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We know that one of the tasks that these aviators were given was to spot shell splashes and we are assuming that they got training for this but it is possible that they were not, that they were just sent out and told to use their best judgement.

Let's distinguish, if we may.

The three pilots almost certainly had target-recognition training.  Four eyes are better than two in identifying friend or foe.  I don't know whether the pilot could direct gunfire, given that he had to fly the plane.  I don't know whether they had voice or CW communications with the Colorado.

Then there are the three Cadets:

"On page 7 of the Colorado Lookout, the aviators who took part in the search are listed.  “Aviators who took part in the search in addition to Lieut. Lambrecht, were Lieuts. (jg)  L. O. Fox and W. B. Short, and Aviation Cadets J. A. Wilson, W. Jordan and R. A. Leake.”

They were on board for some kind of training; I don't think it unreasonable to think it had something to do with finding targets and directing gunfire, along with other tasks necessary to get the planes in and out of the water and the air.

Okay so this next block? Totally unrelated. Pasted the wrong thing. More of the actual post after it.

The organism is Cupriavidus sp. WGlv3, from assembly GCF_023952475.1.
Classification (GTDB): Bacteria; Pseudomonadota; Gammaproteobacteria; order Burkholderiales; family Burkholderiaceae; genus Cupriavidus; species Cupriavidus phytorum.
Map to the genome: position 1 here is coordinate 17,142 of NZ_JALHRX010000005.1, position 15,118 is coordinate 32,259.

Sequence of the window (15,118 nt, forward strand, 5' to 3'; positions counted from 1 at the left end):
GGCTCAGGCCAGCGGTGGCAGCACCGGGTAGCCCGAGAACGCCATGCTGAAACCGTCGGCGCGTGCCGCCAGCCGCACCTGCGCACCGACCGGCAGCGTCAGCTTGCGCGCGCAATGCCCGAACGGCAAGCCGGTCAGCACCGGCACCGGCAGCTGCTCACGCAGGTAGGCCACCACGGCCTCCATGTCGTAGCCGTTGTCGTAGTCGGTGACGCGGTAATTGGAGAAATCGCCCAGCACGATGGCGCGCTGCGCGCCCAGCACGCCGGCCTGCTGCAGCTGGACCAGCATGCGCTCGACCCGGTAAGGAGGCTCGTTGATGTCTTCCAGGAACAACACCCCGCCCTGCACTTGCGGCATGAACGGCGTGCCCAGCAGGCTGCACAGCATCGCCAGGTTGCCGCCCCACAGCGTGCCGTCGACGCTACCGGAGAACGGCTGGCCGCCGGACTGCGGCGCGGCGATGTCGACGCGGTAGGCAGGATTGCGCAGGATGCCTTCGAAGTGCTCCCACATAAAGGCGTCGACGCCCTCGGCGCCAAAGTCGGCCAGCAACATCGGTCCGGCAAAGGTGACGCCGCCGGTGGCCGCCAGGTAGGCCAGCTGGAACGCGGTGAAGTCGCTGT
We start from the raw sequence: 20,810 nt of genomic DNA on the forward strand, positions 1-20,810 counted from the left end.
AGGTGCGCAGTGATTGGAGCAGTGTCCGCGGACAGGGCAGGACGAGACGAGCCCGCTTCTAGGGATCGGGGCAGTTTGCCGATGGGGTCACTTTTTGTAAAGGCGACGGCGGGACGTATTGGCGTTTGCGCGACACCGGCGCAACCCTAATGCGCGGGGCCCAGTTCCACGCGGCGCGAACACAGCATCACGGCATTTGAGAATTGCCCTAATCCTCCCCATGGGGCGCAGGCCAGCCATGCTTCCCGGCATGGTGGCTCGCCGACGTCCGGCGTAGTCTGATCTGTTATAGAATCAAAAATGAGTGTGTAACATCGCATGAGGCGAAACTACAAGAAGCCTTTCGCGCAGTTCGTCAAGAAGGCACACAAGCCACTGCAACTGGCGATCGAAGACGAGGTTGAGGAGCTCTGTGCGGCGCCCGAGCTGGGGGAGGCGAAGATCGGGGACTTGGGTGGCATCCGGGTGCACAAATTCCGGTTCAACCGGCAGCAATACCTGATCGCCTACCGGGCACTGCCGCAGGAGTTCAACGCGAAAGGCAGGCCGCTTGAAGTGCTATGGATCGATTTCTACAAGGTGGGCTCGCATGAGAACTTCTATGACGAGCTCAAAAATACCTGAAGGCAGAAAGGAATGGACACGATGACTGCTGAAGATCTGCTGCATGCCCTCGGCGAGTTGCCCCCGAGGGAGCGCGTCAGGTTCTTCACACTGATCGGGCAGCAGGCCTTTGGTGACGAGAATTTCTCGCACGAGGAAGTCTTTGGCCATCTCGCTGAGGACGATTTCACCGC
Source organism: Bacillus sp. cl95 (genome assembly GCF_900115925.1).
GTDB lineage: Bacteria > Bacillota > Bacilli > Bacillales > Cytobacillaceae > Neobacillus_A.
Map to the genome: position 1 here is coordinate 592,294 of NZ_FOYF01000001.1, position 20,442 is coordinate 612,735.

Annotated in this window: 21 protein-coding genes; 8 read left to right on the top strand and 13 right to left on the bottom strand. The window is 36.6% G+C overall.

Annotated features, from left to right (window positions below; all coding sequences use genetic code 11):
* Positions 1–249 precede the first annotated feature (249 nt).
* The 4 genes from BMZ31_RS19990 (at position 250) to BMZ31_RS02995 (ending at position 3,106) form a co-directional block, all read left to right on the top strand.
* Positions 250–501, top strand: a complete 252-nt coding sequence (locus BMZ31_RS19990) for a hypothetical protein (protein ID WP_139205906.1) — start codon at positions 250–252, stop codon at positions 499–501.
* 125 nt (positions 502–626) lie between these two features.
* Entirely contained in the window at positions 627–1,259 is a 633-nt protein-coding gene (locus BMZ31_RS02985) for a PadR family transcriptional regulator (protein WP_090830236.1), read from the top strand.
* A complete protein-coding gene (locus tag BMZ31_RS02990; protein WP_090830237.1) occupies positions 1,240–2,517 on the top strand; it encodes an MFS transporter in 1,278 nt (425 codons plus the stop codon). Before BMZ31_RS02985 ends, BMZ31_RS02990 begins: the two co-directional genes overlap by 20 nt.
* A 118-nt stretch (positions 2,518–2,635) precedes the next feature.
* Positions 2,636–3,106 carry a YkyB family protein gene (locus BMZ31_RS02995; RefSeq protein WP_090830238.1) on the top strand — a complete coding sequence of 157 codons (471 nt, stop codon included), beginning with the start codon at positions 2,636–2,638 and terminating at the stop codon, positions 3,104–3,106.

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Not too plausible? Then is it any more plausible that they were sent out to search for Earhart if they hadn't received some training for that task?

The Colorado was not a S.A.R. vessel.  It was a warship getting ready for war.  It was pressed into service because it was available, not too far away from where it was needed, and had three aircraft that could (and did) cover a lot of ground.  I don't think it all unreasonable to suppose that 1) no one with S.A.R. experience was on board; 2) no one gave them any specific instructions before takeoff, other than to look for an Electra with 36" wheels (if the wheels were 28", then it was manifestly the wrong Electra) and a man and a woman in the vicinity.  I doubt that anyone on board would have thought that more than that was necessary to see what there was to be seen.

Since you advanced the theory that they would have been informed of the wisdom gained in the 1927 aerial search (if wisdom was gained), it's up to you to provide the evidence that that wisdom was available and transmitted to them before takeoff.  Your hypothesis, your burden of proof.